Playlists

Things We Missed Because We Suck So Here’s a Playlist: Vol II

Back with another chilling adventure of how much we truly suck. Featuring artists that don't suck.

AloudSon of the Dharma

A deep rooted love of classic rock led Henry Beguiristain and Jen de la Osa to craft the early musings of Aloud. Several relocations later — from Miami, Boston, and now Los Angeles — have wrangled Charles Murphy (bass) and Chris Jago (drums) for the final four. Their recent single “Son of the Dharma” could easily be a testament to the holy grail of rock with powerful vocals by de la Osa, who takes crunchy guitar strums and manipulates their potency with a soulful harmony. Traces of popularization that emerged from 60s-70s rock consumes the track and navigates through a rough charisma, filled with charm and the aroma of the proverb, “a rolling stone gathers no moss.” Paired with fragmented but deeply sentimentalized lyrics, which swarm around the ideals of a “Dharma,” the track begs one to figure out what they’re looking for through a rolling lick of sounds.

 

Monica Martin “Cruel

Accidentally Monica Martin’s “Cruel” crept this way and no regrets were made. Martin’s hoarse vocals, filled with a sense of remorse, instantly become a cool drink of water for the parched as early stages of a vivid scene are built. Trickling around heartache and moving on, “Cruel” circulates around a very minimal, yet crisp production. “You’re my lover or my obligation,” are a bit of the conscious penned lines that Martin emotively exhausts, blurring the line of honesty and being cruel, perceived by the recipient. A nostalgic turn appears by the way of symphonic strings, lush melodies, and delicate fades, focusing on Martin’s words and tone.

 

Earhart “An Incubator To Grow My Head In

London ensemble, Earhart — Joe Tennant (vocals, guitar), Daniel Green (guitar), Aaron Dolby (bass) and Harry Lane (drums) — scurry as a happy-go-lucky quartet on their latest track. Pushed through a kazoo-colored filter, the track’s switches and scuzzy, alternative rock influences see a climatic rush from verse to chorus. Sustained organs prowl and manipulate the track’s certainty and sanity, mirroring lyrics. Tennant’s vocals quiver and bend to each note, rising and falling, equalizing its entirety, at times, aggressive poise. Tennant discusses the track further stating, “It had been growing in the back of my mind for about a year before it really surfaced. Like persistent theme music it was always there. So getting it out was a hugely cathartic process. Putting those thoughts and ideas into song form was the only way to confess them.”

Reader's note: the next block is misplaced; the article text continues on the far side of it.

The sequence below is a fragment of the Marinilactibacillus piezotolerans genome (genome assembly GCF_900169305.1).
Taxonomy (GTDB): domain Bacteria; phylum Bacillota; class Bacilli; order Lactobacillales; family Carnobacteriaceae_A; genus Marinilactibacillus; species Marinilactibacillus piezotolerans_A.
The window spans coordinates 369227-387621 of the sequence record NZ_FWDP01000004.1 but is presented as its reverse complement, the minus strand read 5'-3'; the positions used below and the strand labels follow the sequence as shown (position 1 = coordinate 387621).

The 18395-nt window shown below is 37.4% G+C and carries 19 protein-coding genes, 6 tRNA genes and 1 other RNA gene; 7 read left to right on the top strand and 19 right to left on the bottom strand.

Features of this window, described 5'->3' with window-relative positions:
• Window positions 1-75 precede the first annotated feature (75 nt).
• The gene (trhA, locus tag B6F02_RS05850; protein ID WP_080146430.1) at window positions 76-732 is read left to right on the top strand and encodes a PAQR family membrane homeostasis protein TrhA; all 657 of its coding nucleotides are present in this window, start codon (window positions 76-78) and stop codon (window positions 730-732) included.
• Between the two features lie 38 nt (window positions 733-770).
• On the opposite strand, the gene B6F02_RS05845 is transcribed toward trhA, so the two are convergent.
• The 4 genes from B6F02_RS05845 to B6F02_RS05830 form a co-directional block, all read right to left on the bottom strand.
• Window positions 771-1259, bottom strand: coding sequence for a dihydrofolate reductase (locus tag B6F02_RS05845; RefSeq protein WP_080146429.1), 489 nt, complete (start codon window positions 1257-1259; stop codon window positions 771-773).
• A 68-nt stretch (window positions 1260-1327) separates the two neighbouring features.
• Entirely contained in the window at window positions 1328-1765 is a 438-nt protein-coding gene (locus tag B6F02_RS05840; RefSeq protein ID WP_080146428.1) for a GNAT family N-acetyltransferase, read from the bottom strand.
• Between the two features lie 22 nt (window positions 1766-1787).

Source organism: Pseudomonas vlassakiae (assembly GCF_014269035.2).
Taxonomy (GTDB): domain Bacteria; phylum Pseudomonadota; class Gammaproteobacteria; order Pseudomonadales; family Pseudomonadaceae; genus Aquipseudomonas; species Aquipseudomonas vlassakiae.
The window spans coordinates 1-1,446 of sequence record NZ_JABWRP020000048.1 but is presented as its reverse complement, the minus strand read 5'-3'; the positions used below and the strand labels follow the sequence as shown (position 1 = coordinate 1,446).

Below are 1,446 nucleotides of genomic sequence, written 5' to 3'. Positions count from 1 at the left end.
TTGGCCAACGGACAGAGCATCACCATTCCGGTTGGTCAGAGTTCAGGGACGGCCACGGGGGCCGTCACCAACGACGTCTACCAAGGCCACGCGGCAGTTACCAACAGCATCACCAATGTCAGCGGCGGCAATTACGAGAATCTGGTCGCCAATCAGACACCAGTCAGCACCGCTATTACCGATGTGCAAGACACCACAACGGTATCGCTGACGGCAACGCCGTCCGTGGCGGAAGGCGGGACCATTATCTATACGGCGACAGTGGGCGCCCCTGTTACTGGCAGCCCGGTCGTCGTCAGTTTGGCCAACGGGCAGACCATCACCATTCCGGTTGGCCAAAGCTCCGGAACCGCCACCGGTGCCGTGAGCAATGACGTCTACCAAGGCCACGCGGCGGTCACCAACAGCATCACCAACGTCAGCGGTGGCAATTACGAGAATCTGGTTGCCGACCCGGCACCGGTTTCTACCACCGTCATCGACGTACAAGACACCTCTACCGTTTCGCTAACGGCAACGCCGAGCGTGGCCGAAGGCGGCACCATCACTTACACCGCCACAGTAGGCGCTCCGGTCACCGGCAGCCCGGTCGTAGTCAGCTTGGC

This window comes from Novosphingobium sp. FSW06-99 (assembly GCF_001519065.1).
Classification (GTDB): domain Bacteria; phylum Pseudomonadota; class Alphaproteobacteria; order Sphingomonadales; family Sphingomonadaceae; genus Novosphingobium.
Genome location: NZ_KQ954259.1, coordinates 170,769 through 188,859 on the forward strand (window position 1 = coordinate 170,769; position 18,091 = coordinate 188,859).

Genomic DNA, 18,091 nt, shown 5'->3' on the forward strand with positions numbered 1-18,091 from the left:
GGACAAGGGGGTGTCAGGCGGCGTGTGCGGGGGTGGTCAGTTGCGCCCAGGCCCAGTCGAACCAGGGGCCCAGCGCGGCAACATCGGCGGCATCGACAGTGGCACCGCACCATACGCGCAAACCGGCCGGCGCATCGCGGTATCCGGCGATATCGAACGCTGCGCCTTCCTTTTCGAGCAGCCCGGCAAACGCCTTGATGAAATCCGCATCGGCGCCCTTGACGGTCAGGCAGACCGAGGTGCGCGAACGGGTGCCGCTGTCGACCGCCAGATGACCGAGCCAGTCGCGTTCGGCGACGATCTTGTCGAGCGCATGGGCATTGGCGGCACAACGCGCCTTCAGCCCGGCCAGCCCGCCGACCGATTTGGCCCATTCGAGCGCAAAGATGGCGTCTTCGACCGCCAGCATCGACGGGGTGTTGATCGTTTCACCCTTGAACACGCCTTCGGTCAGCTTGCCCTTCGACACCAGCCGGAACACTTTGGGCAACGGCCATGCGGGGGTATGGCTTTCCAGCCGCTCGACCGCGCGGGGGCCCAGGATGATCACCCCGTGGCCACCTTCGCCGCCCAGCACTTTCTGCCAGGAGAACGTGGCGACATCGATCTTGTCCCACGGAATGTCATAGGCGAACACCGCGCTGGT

Rosie Carney “Orchid

Because we suck, by the time this came onto GUM’s radar, Carney released another track…because she is amazing. The 20-yr old — originally hailing from Hampshire and now residing in Downings co Donegal, Ireland — captures destructive and ailing beauty that is haunting. “Orchid” and its potency emerges through the track’s layers that are placed above delicate strings and Carney’s melodic gentleness and poetic verses. Her latest track “Zoey” comes in equally delicate, focusing less on a layered production heard on “Orchid” and more so on warm guitar plucks circling a contemplative mind. Towards the final minute, bright and drop-like chimes bleed towards the end. Carney’s debut album Bare is set to be released January 25th via Akira Records.

 

Jenna Lotti “Better in the Morning

Dreamy pop charades are sprinkled on Jenna Lotti’s latest track “Better in the Morning.” A creamy disposition and an ambient production guides Lotti’s reassuring message and hopeful inflection. It falls in line with a more commercial sounding anthem, which isn’t negative, as it satisfies the relaxation gear within us all. Lotti possess a very clean and serene tone that aids the tranquility on the track. Explaining the message, Lotti states, “”Better in the Morning” is about my journey from Boston to Los Angeles. Last year, my husband and I packed up everything and drove across the country to Los Angeles. It’s about the different stages of self doubt that you inevitably go through when taking big risks. The title is a self soothing mantra that we use to get through the tough days.”



Cover photo: Aloud / Photo: Tammie Valer (tamidesigns) / L to R: Charles Murphy, Henry Beguiristain, Jen de la Osa, Chris Jago

 

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